Ann Widdecombe suggests that in trawling all the way back to the Crusades to find something to blame the Catholic Church for, Christopher Hitchens merely demonstrates how flimsy his argument really is. Why would the Pope have hidden 3,000 Jews in his summer palace during the Second World War if the Catholic Church was an antisemitic organisation? Admittedly, the New Testament does blame a Jew for the death of Christ; but it also blames a Roman, Pontius Pilate. Are we to infer then that Catholicism is anti-Italian as well as antisemitic? Widdecombe insists that the actions of the Catholic Church in the past should be judged with a degree of historical relativism; they were not the only people to murder and torture those deemed guilty of wrongdoing. She entreats us to imagine a world without the benefits of the Catholic Church, which provides hope, education and medical relief all over the globe.
Arguing against the motion are Christopher Hitchens and Stephen Fry.
Christopher Hitchens asserts that any argument trying to identify the merits of the Catholic Church must begin with a long list of sincere apologies for its past crimes, including but not limited to: the Crusades; the Spanish inquisition; the persecution of Jews and the forced conversion of peoples to Catholicism, especially in South America. He illustrates the vacuity of recent Catholic apologies by drawing on the case of Cardinal Bernard Law – shamed out of office in the US for his part in covering up the institutionalised sexual abuse of children – whose punishment from the Vatican was to be appointed a supreme vicar in Rome, and who was among those assembled in the 2005 Papal Conclave to choose the next Pope. Hitchens concludes by reminding the Archbishop that his own Church has been responsible for the death of millions of his African brothers and sisters, citing the Church’s disastrous stance on Aids prevention, as well as the ongoing trials in Rwanda in which Catholic priests stand accused of inciting massacre during the 1994 genocide.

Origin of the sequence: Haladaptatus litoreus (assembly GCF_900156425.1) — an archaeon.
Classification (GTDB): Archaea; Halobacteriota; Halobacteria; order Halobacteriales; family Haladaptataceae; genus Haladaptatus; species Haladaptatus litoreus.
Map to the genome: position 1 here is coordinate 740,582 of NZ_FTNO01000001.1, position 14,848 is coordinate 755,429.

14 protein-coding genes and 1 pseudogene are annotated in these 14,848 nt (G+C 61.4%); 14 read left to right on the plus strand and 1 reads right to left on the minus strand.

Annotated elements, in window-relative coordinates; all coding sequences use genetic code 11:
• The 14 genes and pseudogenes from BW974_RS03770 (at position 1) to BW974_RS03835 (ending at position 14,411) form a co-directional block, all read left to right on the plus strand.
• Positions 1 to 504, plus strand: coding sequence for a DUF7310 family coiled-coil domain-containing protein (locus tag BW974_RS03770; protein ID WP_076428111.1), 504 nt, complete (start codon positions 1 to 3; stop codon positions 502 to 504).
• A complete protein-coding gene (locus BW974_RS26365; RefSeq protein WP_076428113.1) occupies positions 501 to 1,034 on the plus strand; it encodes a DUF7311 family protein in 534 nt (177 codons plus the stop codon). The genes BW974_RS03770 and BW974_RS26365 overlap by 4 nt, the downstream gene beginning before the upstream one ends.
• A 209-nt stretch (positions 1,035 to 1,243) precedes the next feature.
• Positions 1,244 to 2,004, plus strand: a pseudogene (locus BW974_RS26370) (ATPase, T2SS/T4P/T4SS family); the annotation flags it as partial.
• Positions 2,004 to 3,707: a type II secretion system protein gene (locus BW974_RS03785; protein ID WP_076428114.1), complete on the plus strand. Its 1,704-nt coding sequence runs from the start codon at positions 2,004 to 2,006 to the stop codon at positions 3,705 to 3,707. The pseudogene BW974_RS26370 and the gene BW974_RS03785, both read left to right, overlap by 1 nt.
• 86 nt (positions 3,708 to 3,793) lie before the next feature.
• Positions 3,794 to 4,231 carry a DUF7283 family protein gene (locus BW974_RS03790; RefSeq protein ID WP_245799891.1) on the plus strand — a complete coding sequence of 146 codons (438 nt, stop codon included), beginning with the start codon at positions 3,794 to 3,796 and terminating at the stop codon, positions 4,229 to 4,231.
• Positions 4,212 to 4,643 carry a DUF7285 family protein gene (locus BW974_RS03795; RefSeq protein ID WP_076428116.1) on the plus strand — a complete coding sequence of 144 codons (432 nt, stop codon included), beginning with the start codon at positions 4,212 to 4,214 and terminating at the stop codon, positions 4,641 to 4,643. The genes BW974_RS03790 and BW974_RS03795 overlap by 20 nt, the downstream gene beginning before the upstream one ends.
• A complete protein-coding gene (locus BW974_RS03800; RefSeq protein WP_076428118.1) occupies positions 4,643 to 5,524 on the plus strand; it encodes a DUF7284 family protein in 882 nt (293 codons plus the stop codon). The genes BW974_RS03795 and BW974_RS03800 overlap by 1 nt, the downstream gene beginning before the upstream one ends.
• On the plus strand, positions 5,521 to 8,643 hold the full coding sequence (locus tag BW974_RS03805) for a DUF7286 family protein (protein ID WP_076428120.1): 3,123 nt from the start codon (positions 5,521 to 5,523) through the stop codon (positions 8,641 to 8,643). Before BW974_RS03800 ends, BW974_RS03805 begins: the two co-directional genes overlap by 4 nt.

Stephen Fry concedes that his opposition to the motion is a deeply personal and emotional one. He criticises the Catholic Church not only for the horrors it has perpetrated in the past, but also for its ideology, and for its sinister temerity to preach that there is no salvation outside of the Church. With two words he refutes Anne Widdecombe’s suggestion that the Catholic Church does not have the powers of a nation state: “The Vatican”. As a homosexual, Fry reflects how bizarre it is to be accused of being “immoral” and “a pervert” by an institution that has persistently hushed up the rape and abuse of children under its care, and whose leading members, abstentious nuns and priests, all share an attitude towards sex that is utterly unnatural and dysfunctional. He concludes by questioning whether Jesus, as a humble Jewish carpenter, would have approved of all the pomp and excess of the Catholic Church, and whether he would even have been accepted by such an arrogant organisation.
Ralf Christensen joins us this week to discuss his film Good Copy Bad Copy – co-directed with Andreas Johnsen and Henrik Moltke – a documentary debate investigating the opposing views to copyright and how it affects us all as the media we consume becomes ever more accessible.